In this paper, I demonstrate that the complex structure observed in natural dendritic zircon, which crystallized from a mafic magma, can be approximated by a simple model of deterministic volume-filling fractal growth. The model comprises a novel dendritic growth process that reveals a previously unrecognized underlying structure to complex dendritic crystals, and provides an ideal way of maximizing surface area at the crystal-melt interface during dendritic crystal growth. This addresses the important kinetic effect of creating interfacial area. In turn, this relates to dissipation of the latent heat of fusion from the moving crystal-melt interface, which, in addition to chemical diffusion, is known to be a fundamental rate-controlling process in dendritic crystal growth.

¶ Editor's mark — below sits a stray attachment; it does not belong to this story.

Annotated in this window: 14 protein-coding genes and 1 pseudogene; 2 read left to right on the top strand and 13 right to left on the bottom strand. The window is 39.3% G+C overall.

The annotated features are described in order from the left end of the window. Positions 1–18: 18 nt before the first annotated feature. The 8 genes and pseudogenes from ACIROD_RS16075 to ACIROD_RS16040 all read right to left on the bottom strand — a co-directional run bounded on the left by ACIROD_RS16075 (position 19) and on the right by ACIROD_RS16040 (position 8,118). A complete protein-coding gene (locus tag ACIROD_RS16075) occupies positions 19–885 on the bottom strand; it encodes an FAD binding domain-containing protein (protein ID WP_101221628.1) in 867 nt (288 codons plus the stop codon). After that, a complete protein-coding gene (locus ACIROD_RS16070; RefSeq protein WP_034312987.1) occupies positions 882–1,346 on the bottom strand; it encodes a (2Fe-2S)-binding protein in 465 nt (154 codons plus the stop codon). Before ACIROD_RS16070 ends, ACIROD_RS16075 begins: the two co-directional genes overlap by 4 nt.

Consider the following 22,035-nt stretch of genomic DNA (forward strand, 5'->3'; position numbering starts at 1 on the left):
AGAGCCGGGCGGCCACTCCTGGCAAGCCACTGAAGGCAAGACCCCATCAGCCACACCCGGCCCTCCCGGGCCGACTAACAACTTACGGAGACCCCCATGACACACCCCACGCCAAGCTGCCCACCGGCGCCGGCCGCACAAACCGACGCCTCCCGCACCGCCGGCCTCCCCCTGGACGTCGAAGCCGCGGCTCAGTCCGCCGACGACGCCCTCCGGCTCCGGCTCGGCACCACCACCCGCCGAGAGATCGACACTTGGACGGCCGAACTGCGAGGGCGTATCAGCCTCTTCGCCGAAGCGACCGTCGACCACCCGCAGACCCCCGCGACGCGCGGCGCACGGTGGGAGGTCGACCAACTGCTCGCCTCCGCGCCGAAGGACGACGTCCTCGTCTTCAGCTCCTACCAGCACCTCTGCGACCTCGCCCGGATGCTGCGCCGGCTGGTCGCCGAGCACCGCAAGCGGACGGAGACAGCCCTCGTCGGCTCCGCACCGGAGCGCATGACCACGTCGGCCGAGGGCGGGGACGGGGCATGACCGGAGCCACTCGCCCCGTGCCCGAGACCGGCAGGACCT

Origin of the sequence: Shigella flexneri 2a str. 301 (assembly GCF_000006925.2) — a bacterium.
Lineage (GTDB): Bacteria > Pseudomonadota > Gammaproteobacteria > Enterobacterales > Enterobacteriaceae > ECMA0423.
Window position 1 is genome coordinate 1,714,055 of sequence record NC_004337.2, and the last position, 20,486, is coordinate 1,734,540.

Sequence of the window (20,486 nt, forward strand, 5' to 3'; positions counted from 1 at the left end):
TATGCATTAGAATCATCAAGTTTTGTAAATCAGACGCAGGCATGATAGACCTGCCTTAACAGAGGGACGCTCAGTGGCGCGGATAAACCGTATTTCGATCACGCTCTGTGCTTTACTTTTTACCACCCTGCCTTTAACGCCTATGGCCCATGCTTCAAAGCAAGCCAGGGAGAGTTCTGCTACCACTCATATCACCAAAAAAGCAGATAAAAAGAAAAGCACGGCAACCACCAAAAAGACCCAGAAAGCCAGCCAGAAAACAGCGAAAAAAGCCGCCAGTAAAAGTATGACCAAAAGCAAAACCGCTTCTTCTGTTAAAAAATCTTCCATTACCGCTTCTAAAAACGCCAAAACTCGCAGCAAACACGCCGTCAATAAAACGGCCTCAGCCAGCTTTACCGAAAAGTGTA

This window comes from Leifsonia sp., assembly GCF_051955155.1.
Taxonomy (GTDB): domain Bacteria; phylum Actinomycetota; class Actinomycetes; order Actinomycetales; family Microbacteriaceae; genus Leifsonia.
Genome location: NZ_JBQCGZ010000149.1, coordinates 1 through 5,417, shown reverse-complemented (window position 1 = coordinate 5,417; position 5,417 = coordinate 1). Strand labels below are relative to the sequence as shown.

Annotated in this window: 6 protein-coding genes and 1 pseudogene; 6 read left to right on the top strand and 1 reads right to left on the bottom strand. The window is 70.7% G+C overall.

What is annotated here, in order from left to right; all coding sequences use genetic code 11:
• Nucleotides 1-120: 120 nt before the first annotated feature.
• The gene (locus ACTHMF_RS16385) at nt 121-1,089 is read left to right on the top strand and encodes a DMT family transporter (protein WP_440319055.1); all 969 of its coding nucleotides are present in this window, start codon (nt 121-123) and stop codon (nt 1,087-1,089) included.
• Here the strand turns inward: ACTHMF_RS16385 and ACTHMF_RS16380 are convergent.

A new mechanism of tip-splitting branch formation in dendritic crystals is proposed. Although both types of branch formation seem to occur simultaneously, the newly proposed mechanism operates at larger length scales and independently of classical side-branching linked with periodic perturbations caused by thermal noise. It is shown that this type of modeling potentially has applications in metallurgical engineering; and in predicting the relative lengths, orientations, and spacings of branches in mathematical modeling studies of natural and experimentally grown dendritic crystals.